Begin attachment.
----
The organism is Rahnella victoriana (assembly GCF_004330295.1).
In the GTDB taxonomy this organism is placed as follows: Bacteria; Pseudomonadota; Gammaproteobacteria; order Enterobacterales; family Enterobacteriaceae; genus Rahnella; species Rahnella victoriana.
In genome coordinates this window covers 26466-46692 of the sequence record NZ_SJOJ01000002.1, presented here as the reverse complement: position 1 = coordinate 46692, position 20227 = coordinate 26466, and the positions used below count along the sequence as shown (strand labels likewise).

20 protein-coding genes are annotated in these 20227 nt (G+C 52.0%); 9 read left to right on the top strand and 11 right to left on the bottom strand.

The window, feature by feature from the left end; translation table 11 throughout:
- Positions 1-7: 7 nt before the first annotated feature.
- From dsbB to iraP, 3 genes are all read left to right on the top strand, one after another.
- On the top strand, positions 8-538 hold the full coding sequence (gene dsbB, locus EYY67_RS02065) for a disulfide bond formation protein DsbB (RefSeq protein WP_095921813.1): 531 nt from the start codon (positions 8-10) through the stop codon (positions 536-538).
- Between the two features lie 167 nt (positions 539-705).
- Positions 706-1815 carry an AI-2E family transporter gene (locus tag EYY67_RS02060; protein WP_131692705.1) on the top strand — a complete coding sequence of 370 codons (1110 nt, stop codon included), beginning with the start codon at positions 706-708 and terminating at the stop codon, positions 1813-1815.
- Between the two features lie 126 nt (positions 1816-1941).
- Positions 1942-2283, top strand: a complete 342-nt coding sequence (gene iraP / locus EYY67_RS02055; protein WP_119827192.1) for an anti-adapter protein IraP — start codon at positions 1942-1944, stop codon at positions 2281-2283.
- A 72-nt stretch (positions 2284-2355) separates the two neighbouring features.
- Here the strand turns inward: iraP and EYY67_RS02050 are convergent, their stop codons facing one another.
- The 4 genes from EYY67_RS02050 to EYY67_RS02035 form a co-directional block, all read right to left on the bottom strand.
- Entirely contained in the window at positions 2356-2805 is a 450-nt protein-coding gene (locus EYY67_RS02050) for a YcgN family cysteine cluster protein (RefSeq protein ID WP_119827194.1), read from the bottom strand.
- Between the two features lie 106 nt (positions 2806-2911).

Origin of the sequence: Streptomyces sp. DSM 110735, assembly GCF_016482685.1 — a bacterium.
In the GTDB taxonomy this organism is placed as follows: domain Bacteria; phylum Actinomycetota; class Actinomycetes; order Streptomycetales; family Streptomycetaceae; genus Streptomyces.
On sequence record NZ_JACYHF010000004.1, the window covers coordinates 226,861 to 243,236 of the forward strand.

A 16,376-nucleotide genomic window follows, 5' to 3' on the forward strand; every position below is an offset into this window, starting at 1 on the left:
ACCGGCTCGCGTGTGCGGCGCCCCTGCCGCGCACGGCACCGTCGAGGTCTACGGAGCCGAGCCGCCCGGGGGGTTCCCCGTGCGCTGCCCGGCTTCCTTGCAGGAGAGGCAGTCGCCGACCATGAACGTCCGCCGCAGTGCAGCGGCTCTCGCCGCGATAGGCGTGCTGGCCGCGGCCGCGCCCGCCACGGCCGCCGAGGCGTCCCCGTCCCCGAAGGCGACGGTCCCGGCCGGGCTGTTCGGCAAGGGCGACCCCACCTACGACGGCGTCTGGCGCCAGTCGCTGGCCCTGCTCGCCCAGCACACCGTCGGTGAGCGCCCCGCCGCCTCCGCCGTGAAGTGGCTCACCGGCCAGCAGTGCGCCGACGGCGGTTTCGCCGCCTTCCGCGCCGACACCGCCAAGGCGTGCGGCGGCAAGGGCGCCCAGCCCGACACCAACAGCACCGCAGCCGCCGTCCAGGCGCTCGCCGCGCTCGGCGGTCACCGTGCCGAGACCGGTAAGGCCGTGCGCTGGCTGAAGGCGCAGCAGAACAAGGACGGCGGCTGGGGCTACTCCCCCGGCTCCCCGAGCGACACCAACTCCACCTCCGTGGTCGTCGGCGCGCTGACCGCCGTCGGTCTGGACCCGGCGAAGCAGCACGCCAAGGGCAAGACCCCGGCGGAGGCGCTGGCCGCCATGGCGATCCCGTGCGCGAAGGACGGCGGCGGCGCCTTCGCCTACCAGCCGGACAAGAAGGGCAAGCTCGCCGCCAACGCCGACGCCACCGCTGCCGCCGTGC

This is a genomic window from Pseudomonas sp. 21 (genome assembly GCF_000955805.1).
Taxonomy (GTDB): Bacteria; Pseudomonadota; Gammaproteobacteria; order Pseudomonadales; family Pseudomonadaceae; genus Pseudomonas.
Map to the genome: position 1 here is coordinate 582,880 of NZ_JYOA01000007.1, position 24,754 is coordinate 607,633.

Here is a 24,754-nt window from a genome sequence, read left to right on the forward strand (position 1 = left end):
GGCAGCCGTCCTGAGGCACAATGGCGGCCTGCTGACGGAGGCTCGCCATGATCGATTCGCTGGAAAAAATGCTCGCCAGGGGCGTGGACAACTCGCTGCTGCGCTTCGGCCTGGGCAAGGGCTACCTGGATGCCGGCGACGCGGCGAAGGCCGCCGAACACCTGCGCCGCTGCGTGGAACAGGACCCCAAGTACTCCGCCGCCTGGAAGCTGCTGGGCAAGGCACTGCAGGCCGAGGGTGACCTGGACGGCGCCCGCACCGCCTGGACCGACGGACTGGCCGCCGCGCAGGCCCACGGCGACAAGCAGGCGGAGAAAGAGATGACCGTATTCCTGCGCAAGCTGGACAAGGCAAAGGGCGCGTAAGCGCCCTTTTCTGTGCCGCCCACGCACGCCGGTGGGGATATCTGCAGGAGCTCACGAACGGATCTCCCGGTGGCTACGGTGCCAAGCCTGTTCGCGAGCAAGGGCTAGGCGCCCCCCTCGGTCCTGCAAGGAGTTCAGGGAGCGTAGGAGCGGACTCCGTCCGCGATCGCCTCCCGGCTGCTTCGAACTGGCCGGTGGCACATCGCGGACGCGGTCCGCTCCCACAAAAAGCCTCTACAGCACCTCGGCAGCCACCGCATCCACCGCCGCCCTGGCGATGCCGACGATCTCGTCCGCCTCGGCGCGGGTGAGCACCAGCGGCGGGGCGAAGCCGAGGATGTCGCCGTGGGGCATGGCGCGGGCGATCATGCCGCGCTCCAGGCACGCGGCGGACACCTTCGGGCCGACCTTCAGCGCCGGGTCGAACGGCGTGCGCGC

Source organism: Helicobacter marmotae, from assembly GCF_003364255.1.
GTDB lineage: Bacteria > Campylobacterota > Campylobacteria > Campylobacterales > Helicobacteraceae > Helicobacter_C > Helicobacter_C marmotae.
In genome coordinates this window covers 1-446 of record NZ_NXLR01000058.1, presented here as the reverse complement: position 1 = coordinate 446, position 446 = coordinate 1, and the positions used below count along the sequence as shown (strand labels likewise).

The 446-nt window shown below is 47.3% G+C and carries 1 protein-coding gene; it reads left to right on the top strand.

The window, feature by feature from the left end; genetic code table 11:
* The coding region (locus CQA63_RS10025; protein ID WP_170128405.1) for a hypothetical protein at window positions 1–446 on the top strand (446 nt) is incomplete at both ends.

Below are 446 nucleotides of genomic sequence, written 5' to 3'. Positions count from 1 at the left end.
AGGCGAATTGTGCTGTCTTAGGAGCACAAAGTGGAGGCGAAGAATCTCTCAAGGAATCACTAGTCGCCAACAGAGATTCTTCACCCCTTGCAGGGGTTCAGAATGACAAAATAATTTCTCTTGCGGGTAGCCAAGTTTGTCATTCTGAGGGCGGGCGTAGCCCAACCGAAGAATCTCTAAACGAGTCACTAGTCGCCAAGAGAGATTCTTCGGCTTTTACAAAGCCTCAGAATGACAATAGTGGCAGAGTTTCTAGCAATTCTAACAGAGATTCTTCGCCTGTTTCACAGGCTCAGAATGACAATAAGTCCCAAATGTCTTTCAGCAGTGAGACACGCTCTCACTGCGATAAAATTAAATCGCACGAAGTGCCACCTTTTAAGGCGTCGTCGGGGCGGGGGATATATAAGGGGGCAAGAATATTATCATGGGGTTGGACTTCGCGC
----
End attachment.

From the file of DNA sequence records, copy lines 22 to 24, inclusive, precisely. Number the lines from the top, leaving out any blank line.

ACCGGCTCGCGTGTGCGGCGCCCCTGCCGCGCACGGCACCGTCGAGGTCTACGGAGCCGAGCCGCCCGGGGGGTTCCCCGTGCGCTGCCCGGCTTCCTTGCAGGAGAGGCAGTCGCCGACCATGAACGTCCGCCGCAGTGCAGCGGCTCTCGCCGCGATAGGCGTGCTGGCCGCGGCCGCGCCCGCCACGGCCGCCGAGGCGTCCCCGTCCCCGAAGGCGACGGTCCCGGCCGGGCTGTTCGGCAAGGGCGACCCCACCTACGACGGCGTCTGGCGCCAGTCGCTGGCCCTGCTCGCCCAGCACACCGTCGGTGAGCGCCCCGCCGCCTCCGCCGTGAAGTGGCTCACCGGCCAGCAGTGCGCCGACGGCGGTTTCGCCGCCTTCCGCGCCGACACCGCCAAGGCGTGCGGCGGCAAGGGCGCCCAGCCCGACACCAACAGCACCGCAGCCGCCGTCCAGGCGCTCGCCGCGCTCGGCGGTCACCGTGCCGAGACCGGTAAGGCCGTGCGCTGGCTGAAGGCGCAGCAGAACAAGGACGGCGGCTGGGGCTACTCCCCCGGCTCCCCGAGCGACACCAACTCCACCTCCGTGGTCGTCGGCGCGCTGACCGCCGTCGGTCTGGACCCGGCGAAGCAGCACGCCAAGGGCAAGACCCCGGCGGAGGCGCTGGCCGCCATGGCGATCCCGTGCGCGAAGGACGGCGGCGGCGCCTTCGCCTACCAGCCGGACAAGAAGGGCAAGCTCGCCGCCAACGCCGACGCCACCGCTGCCGCCGTGC

This is a genomic window from Pseudomonas sp. 21 (genome assembly GCF_000955805.1).
Taxonomy (GTDB): Bacteria; Pseudomonadota; Gammaproteobacteria; order Pseudomonadales; family Pseudomonadaceae; genus Pseudomonas.